I am not perfect. This post is proof of that.
One of the books I read on the beach in August was The Perfect You by Dr. Caroline Leaf. I wrote a post about it, how reading it was challenging but I thought worthwhile.
Somehow that post vanished into cyberspace on my phone. I’d blame the instrument, but being less than perfect it was probably operator error, something as simple as forgetting to save or pressing delete at the wrong moment.
However, I did want to give my impressions of the book, though now I am going from memory. And I must admit, with more time to reflect, I am less sure about how worthwhile the book is.
On the plus side, The Perfect You is a refutation of those who think Christians don’t take a scientific approach to things. This is a self-help book firmly rooted in neuroscience. However it is at times so complex I don’t know if it is science or psychobabble I am being asked to accept.
If I had spent a couple of weeks studying the subject I probably would be able to evaluate all the science. I’m assuming the publisher did that for me and the concepts are somewhat solid and scientifically verifiable. It seemed to make sense to me and I did definitely appreciate how Leaf integrated scripture with her concepts.
Self-help books aren’t my normal reading material, so perhaps I have some unconscious biases coming into play. Science aside, I’m not sure about how effective this book is as a tool. It is supposed to help you discover your true identity, but can a book do that?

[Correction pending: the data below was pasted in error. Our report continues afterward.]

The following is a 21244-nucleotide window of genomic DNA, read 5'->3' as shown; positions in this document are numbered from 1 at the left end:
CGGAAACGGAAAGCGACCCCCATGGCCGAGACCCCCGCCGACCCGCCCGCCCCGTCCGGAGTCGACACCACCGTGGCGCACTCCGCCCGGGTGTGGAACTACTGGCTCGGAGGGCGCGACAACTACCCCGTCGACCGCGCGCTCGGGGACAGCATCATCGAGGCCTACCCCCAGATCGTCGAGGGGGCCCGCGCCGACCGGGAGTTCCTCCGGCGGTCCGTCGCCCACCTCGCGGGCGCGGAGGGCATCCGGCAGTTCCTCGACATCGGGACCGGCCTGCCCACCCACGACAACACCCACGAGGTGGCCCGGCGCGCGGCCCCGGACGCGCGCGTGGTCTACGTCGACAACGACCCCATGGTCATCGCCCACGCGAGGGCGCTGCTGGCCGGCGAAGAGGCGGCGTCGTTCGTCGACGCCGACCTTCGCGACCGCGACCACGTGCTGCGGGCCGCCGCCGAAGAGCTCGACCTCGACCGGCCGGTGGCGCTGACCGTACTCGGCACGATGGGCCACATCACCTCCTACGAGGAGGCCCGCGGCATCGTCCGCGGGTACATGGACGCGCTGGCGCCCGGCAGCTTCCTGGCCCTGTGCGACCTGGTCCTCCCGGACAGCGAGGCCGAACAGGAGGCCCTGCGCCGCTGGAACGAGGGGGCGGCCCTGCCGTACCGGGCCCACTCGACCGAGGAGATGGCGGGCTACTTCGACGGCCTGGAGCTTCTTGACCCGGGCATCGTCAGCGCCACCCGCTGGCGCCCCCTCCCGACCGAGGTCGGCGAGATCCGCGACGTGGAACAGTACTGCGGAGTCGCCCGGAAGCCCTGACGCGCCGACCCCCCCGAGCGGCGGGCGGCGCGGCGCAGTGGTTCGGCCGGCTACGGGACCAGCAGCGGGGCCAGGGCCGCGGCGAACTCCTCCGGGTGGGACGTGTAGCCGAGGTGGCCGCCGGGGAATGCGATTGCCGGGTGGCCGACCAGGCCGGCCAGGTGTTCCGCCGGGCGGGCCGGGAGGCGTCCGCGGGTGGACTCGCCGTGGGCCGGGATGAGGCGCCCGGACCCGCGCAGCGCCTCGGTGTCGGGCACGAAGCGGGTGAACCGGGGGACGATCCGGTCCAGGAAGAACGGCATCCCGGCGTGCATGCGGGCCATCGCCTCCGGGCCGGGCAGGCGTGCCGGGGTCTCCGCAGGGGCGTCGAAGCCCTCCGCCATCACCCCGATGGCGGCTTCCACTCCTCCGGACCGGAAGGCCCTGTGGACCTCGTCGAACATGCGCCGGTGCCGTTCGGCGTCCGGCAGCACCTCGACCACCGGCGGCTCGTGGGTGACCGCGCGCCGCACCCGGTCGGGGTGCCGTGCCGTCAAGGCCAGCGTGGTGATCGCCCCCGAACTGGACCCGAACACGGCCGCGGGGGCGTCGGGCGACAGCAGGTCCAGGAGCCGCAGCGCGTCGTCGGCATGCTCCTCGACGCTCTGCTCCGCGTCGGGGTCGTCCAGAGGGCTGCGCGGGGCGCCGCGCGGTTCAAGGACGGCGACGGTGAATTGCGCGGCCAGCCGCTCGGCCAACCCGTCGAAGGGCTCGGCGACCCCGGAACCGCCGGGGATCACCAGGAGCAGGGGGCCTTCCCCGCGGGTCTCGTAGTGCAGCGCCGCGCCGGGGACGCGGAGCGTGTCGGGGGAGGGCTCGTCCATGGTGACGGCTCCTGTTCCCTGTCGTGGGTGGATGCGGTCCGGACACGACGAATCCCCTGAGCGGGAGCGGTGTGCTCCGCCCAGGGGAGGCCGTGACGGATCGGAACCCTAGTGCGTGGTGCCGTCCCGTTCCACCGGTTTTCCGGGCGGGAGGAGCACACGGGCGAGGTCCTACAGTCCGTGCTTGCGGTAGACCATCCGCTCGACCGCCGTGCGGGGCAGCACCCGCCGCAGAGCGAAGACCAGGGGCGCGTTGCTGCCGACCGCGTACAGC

About a quarter of the volume is given over to a rather detailed personal evaluation, with lots of blanks to fill in. Great idea, but I’m not sure that most people are all that good at self-evaluation. I think the questions would be better handled in a more formal counseling situation as opposed to just reading a book. Then again, some people, for various reasons, don’t have access to counselors so maybe this is a brilliant idea, just not something I would do.
What bothered me most about The Perfect You was a feeling throughout that someone is trying to sell me something, so I had better firmly hang on to my wallet. I think it was the capitalization that turned me off.
In Scripture we are indeed exhorted to be perfect as our heavenly Father is perfect. I won’t get into what could be a long theological debate about whether such perfection is attainable for humans. It seems unlikely for me anyway, but maybe I’m not spiritual enough.
For Caroline Leaf there is no perfect you, a God-inspired goal of being the best you can, but rather a Perfect You. Every time I read the words my mind subconsciously added a registered trademark symbol. Perhaps my reaction was irrational, but something about those capital letters bothered me. Maybe it’s a gender thing; maybe the book is aimed at women who like capitals. (I figured women are more likely to read such self-help books, but I may be clinging to an outdated stereotype.)
Much as I appreciate science, this book would have been stronger if the language was a little less scientific. It is almost as if Leaf was unsure of her audience. Someone wanting to use it as a self-help tool probably doesn’t need the scientific details, just the knowledge that it is a valid approach. Scientists wouldn’t need the questionnaire.
I guess that leaves me feeling somewhat unsatisfied about the book. I guess that is another sign I’m not perfect.
“Book has been provided courtesy of Baker Publishing Group and Graf-Martin Communications, Inc.”